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Structure and functional properties of Bacillus subtilis endospore biogenesis factor StoA.

Crow A, Liu Y, Möller MC, Le Brun NE, Hederstedt L - J. Biol. Chem. (2009)

Bottom Line: The CXXC active site of the crystallized protein was found to be in a mixture of oxidized and reduced states, illustrating that there is little conformational variation between redox states.Although Cys-68 is buried within the structure, both cysteines were found to be accessible to cysteine-specific alkylating reagents.In vivo studies of site-directed variants of StoA revealed that the active site cysteines are functionally important, as is Glu-71, which lies close to the active site and is conserved in many reducing extracytoplasmic TDORs.

View Article: PubMed Central - PubMed

Affiliation: Centre for Molecular and Structural Biochemistry, School of Chemical Sciences and Pharmacy, University of East Anglia, Norwich NR4 7TJ, United Kingdom.

ABSTRACT
Bacillus subtilis StoA is an extracytoplasmic thiol-disulfide oxidoreductase (TDOR) important for the synthesis of the endospore peptidoglycan cortex protective layer. Here we demonstrate that StoA is membrane-associated in B. subtilis and report the crystal structure of the soluble protein lacking its membrane anchor. This showed that StoA adopts a thioredoxin-like fold with N-terminal and internal additions that are characteristic of extracytoplasmic TDORs. The CXXC active site of the crystallized protein was found to be in a mixture of oxidized and reduced states, illustrating that there is little conformational variation between redox states. The midpoint reduction potential was determined as -248 mV versus normal hydrogen electrode at pH 7 consistent with StoA fulfilling a reductive role in endospore biogenesis. pK(a) values of the active site cysteines, Cys-65 and Cys-68, were determined to be 5.5 and 7.8. Although Cys-68 is buried within the structure, both cysteines were found to be accessible to cysteine-specific alkylating reagents. In vivo studies of site-directed variants of StoA revealed that the active site cysteines are functionally important, as is Glu-71, which lies close to the active site and is conserved in many reducing extracytoplasmic TDORs. The structure and biophysical properties of StoA are very similar to those of ResA, a B. subtilis extracytoplasmic TDOR involved in cytochrome c maturation, raising important general questions about how these similar but non-redundant proteins achieve specificity. A detailed comparison of the two proteins demonstrates that relatively subtle differences, largely located around the active sites of the proteins, are sufficient to confer specificity.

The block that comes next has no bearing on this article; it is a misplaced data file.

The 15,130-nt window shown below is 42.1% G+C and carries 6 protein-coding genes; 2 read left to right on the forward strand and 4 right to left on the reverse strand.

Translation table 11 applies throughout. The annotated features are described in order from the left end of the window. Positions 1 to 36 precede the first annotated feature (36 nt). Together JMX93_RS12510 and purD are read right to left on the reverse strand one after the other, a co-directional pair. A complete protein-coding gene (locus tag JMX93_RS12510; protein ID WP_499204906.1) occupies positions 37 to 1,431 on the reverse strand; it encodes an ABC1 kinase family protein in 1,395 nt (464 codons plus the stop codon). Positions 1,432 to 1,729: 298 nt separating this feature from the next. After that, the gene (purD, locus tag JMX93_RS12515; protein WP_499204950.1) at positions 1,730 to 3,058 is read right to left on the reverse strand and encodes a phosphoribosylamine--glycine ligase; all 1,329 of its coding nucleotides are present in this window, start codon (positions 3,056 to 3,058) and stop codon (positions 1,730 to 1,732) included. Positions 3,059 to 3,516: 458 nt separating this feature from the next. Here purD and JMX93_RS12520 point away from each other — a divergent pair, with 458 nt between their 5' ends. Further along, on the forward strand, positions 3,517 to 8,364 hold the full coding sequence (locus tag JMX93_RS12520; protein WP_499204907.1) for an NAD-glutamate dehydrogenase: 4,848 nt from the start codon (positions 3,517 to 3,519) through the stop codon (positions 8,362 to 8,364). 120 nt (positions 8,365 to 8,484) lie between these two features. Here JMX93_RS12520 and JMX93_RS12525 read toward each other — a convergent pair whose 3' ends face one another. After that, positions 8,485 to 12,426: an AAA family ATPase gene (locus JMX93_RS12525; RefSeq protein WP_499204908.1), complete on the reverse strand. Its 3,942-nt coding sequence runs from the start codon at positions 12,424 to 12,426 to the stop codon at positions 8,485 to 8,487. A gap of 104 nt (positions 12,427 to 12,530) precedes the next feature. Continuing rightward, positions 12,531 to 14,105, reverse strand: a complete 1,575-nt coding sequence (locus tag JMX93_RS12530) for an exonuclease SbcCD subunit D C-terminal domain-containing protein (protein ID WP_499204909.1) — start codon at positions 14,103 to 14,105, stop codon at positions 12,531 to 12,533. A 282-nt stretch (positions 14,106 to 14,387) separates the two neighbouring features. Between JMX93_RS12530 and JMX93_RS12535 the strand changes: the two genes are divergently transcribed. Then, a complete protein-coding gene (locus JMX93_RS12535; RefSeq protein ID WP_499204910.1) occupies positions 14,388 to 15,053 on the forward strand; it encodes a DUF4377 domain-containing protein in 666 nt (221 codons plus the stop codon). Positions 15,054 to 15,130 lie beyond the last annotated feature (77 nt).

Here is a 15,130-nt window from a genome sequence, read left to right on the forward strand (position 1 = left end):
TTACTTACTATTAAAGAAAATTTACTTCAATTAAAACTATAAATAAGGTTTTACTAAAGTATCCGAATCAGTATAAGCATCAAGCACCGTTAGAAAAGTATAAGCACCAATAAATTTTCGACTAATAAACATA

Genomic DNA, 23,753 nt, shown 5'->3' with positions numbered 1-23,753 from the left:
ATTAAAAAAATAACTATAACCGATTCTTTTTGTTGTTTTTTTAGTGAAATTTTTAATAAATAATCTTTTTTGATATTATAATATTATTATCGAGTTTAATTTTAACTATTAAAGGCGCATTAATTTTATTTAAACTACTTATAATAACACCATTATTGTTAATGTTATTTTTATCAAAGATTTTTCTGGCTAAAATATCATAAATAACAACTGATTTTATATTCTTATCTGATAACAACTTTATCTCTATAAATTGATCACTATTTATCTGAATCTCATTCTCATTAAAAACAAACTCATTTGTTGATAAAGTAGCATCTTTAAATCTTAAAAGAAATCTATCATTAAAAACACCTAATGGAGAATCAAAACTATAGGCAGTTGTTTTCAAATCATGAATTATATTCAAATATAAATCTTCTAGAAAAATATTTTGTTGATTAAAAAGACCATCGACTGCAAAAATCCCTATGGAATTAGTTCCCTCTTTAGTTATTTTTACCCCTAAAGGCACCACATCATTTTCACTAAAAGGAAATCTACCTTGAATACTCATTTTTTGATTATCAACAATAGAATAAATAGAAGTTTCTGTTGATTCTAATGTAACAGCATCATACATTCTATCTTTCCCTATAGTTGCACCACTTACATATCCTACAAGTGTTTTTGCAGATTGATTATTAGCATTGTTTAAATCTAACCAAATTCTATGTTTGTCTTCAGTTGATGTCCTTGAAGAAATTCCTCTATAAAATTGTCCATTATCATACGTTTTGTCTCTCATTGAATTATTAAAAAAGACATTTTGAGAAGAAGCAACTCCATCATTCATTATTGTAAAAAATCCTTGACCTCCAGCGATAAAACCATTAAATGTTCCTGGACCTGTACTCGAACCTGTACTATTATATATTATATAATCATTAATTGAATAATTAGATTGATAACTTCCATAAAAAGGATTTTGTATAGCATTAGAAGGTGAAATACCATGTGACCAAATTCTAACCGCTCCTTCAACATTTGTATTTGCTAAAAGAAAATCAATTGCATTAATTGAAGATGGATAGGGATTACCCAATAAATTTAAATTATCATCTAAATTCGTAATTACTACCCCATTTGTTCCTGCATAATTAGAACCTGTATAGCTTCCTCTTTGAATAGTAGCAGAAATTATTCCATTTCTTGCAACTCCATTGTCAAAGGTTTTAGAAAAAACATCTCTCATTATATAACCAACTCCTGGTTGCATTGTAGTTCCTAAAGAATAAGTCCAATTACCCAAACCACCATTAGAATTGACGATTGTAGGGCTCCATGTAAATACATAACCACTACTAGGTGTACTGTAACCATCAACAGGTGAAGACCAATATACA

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Redox titration of sStoA. A, fluorescence spectra of sStoA in 50 mm potassium phosphate, 5 mm oxidized DTT, pH 7.0 following incubation with increasing concentrations of reduced DTT at 25 °C. B, plot of fraction of reduced sStoA (calculated from the fluorescence (Fluor.) intensity at 344 nm as described in the supplemental data) as a function of the cell potential. The solid line shows a fit to supplemental Equation S1.
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fig5: Redox titration of sStoA. A, fluorescence spectra of sStoA in 50 mm potassium phosphate, 5 mm oxidized DTT, pH 7.0 following incubation with increasing concentrations of reduced DTT at 25 °C. B, plot of fraction of reduced sStoA (calculated from the fluorescence (Fluor.) intensity at 344 nm as described in the supplemental data) as a function of the cell potential. The solid line shows a fit to supplemental Equation S1.

Mentions: StoA Is a Low Potential TDOR—The reduction potential of the active site cysteines of sStoA was measured using the difference in tryptophan fluorescence intensity of oxidized and reduced sStoA to follow oxidation state as a function of reduction potential (see Fig. 5). The data fitted well to the Nernst equation, giving a midpoint reduction potential of -248 ± 2 mV versus normal hydrogen electrode at pH 7 with n = 2.18 ± 0.16, as expected for a two-electron reduction process. This value is similar to that measured for B. subtilis ResA (-256 mV at pH 7) (21) and E. coli thioredoxin (-270 mV at pH 7) (30, 31) and is entirely consistent with the structural similarity between these proteins and a role for StoA in the reduction of (as yet unidentified) proteins involved in endospore cortex synthesis (2, 9).